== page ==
After more than 30 years, Mecklenburg County is considering lifting a ban on swimming at its public parks on Lake Norman, Lake Wylie and Mountain Island Lake.
With high gas prices preventing people from traveling far for vacations, the county's Park and Recreation Department is investigating how it can provide people with fun closer to home, said department spokesman Mike Cozza. Two weeks ago, it began studying what it would need to do to allow for swimming again.
Park and Recreation expects to complete the study this fall. Then Mecklenburg County commissioners would have to approve it, along with Duke Energy, which owns the lake.
If approved, the change wouldn't go into effect until next summer.
Never miss a local story.
“We do recognize swimming is a recreational issue that to some people is out of reach,” Cozza said.
Public access has long been an issue for the Catawba River and its lakes. Development has left only a small percentage of Lake Norman and Lake Wylie shorelines open to the public, and the only swimming beach is on Lake Norman.
That leaves most access to people with lakeside homes or boat owners.
On Sunday, Emelia London, 32, was at Ramsey Creek Park with her five children. They come at least once a week, she said, since gas is too expensive for them to travel to North Carolina's beaches.
The family is originally from Tampa, Fla., and is used to open beaches. London's kids feel penned in here, she says.
“It would be really nice if my kids could stick their feet in the water without getting screamed at,” London said. When park officials see people wading, they tell them to get out of the water. Signs warn that swimming is not allowed.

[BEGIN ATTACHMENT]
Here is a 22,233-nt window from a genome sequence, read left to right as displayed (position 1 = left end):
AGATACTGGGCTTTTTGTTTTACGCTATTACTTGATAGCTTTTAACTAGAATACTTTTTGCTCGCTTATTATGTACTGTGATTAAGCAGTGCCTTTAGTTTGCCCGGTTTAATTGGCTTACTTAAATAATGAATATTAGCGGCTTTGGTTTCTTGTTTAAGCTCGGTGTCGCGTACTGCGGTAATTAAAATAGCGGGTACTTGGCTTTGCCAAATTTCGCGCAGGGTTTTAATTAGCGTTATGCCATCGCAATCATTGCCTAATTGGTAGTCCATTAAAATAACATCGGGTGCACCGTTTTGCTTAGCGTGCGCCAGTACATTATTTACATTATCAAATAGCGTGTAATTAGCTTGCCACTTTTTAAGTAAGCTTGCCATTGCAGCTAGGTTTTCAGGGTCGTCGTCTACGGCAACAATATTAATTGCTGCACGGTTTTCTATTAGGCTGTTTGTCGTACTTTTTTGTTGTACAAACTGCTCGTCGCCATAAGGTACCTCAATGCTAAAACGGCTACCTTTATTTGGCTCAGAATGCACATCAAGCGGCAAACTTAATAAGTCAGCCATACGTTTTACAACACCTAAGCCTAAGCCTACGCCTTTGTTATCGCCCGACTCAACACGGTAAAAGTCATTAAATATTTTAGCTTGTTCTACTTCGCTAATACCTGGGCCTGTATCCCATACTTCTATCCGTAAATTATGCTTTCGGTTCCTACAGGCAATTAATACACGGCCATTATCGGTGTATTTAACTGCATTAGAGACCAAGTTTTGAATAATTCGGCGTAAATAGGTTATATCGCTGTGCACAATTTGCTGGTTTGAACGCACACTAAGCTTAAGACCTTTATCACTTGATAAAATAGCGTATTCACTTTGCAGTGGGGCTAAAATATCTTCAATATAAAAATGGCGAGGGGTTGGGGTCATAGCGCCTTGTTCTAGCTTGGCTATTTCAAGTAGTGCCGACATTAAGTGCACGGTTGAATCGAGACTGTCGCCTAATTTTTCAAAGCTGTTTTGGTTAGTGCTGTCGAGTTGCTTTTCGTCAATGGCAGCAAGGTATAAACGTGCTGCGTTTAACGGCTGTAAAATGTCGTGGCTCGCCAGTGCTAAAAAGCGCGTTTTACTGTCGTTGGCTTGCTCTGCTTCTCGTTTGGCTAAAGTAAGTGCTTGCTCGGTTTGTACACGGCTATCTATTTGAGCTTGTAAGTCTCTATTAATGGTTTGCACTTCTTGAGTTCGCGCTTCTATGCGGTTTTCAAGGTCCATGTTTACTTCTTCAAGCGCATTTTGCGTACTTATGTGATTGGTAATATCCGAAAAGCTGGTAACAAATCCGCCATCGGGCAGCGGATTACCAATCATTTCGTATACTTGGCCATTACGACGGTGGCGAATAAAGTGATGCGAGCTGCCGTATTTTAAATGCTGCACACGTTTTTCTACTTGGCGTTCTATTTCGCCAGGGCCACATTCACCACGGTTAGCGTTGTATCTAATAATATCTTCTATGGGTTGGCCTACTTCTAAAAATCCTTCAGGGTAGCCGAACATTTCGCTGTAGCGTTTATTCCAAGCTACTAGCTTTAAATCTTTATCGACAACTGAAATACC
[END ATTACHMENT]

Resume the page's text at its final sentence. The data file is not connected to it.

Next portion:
The study will examine whether the county should add facilities like restrooms and dressing rooms, create roped-in areas, hire lifeguards or allow people to swim at their own risk, said Cozza.
The study would also try to estimate the cost of the change and whether to charge people to swim.
Liability was the primary concern when the ban was created in the 1970s, following a rash of drownings.
Mecklenburg County commissioner Karen Bentley, who represents the area, says opening up areas all along the lake could boost local tourism.
“If we can keep people here locally, and eating at our local places, it's better,” said Bentley. “I'm certainly an advocate of it. We have a tremendous resource.”
The Lake Norman Chamber of Commerce has been pushing the Park and Recreation Department to lift the ban for more than a decade.
According to Cozza, the areas under consideration for swimming include Ramsey Creek Park, Jetton Park and Blythe Landing at Lake Norman; the Latta Plantation Preserve at Mountain Island Lake; the McDowell Nature Preserve and Copperhead Island at Lake Wylie.